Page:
Bitcoin Cash's price is booming, nearly doubling since the new cryptocurrency split from the original Bitcoin on Tuesday.

It was trading at $817.89 per coin on Wednesday morning, up 94% from its first trading price, according to CryptoCompare, an exchange service. Meanwhile, Bitcoin was holding fairly steady against analyst predictions, trading around $2,750. 

The first days of Bitcoin Cash are critical to whether or not it will be able to compete with Bitcoin and other cryptocurrencies. Independent developers brought forth the project following a years-long debate over the structure of Bitcoin's digital ledger called a blockchain. It came after a decision between Bitcoin developers and miners agreed on a plan that would alter the blockchain's coding and double its block size to increase the number of transactions able to be processed. Bitcoin Cash's blocks are eight times the size of the original Bitcoin's, which could make mining up to five times faster.

More of What's Trending on TheStreet:

Since Bitcoin Cash shares a common history with Bitcoin, everyone who had Bitcoins in a participating wallet or exchange received an equivalent number of Bitcoin Cash tokens. Over the past day, there has been $25 million in Bitcoin Cash transactions and $224 million in the original Bitcoin, according to CryptoCompare.

It took more than six hours on Tuesday for Bitcoin's blockchain to fork officially and create a new leg for Bitcoin Cash. Miners had challenges finding a block larger than the one-megabyte maximum block Bitcoin can hold and processing the block given that it had less computing power than Bitcoin. According to ViaBTC, a Bitcoin mining pool that said it was supporting the Bitcoin Cash movement, just before adding the first block, Bitcoin Cash had almost as much computing power as the original Bitcoin behind it. On Wednesday morning, however, Bitcoin Cash had only a fifth of the mining power as Bitcoin at ViaBTC.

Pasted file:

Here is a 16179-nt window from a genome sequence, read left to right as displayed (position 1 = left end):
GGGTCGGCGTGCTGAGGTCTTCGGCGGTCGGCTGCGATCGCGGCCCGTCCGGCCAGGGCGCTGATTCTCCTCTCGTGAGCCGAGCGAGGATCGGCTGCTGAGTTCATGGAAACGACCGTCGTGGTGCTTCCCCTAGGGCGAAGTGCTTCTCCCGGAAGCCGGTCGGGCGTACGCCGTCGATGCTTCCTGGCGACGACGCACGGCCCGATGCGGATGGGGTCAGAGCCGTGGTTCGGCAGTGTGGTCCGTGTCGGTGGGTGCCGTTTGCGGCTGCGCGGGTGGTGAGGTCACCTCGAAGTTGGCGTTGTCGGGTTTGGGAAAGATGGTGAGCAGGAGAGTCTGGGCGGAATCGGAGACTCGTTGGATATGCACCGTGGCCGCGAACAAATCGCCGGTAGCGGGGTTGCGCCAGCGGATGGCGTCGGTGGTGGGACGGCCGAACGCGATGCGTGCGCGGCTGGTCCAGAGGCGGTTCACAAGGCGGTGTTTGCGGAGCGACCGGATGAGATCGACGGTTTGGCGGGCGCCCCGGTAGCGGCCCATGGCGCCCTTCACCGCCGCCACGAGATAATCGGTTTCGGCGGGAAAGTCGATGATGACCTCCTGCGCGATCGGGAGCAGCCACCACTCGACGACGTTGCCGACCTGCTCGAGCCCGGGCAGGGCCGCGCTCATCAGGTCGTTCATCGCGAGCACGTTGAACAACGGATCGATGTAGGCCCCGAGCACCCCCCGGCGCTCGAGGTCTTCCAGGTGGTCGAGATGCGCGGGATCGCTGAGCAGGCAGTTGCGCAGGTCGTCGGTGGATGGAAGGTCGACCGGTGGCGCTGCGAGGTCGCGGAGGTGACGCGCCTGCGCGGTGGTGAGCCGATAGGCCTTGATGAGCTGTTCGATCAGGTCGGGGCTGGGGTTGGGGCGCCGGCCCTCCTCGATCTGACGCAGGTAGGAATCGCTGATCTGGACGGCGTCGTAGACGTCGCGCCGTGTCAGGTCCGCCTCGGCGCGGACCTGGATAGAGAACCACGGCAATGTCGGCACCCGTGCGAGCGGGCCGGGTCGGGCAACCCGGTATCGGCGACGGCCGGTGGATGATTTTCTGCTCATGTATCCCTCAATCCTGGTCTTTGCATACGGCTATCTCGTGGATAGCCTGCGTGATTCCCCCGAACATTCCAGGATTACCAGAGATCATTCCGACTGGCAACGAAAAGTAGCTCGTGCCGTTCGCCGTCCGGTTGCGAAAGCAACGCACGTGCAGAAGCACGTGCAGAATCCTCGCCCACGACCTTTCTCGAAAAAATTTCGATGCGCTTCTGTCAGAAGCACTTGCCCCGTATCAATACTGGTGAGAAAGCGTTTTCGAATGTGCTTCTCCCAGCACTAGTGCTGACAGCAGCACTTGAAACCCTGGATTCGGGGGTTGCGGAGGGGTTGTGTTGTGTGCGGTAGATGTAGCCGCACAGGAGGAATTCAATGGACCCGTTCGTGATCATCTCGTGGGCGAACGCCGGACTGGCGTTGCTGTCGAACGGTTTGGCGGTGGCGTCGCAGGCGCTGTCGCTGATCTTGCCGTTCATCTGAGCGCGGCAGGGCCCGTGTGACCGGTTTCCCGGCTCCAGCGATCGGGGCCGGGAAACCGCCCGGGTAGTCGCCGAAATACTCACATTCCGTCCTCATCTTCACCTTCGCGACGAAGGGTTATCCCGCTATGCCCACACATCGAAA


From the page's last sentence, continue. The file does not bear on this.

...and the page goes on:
Since then, miners have added 12 Bitcoin Cash blocks to the new leg of the blockchain, three of which were from ViaBTC and the rest from Genesis Mining, according to Coin Dance. That is more than 140 blocks behind the original Bitcoin's blockchain.

The largest Bitcoin Cash block, however, remains the first block mined at 1.9 megabytes. All of the others are less than half of one megabyte. One megabyte is the maximum block size on the original Bitcoin blockchain. This may suggest a larger block size may not be necessary for Bitcoin after all.

Sean Walsh, a partner at Redwood City Ventures who is bullish on Bitcoin Cash, told TheStreet that the cryptocurrency still is in its infancy. He said the goal of the cryptocurrency is to grow into a global currency, and the larger maximum size provides the space for Bitcoin Cash to grow.

"This is a pretty big milestone," Walsh said. "We want to see this thing grow into a global network, but...that [one megabyte] density of the fabric is too slow.

"It's going to take some time to really tally up a scoreboard in terms of winning and losing and what's going on," he continued. "Is this a good thing? Is this a bad thing? We have to be careful at what we're looking at with in the next few days."

Are you investing in cryptocurrency? Don't miss TheStreet's coverage: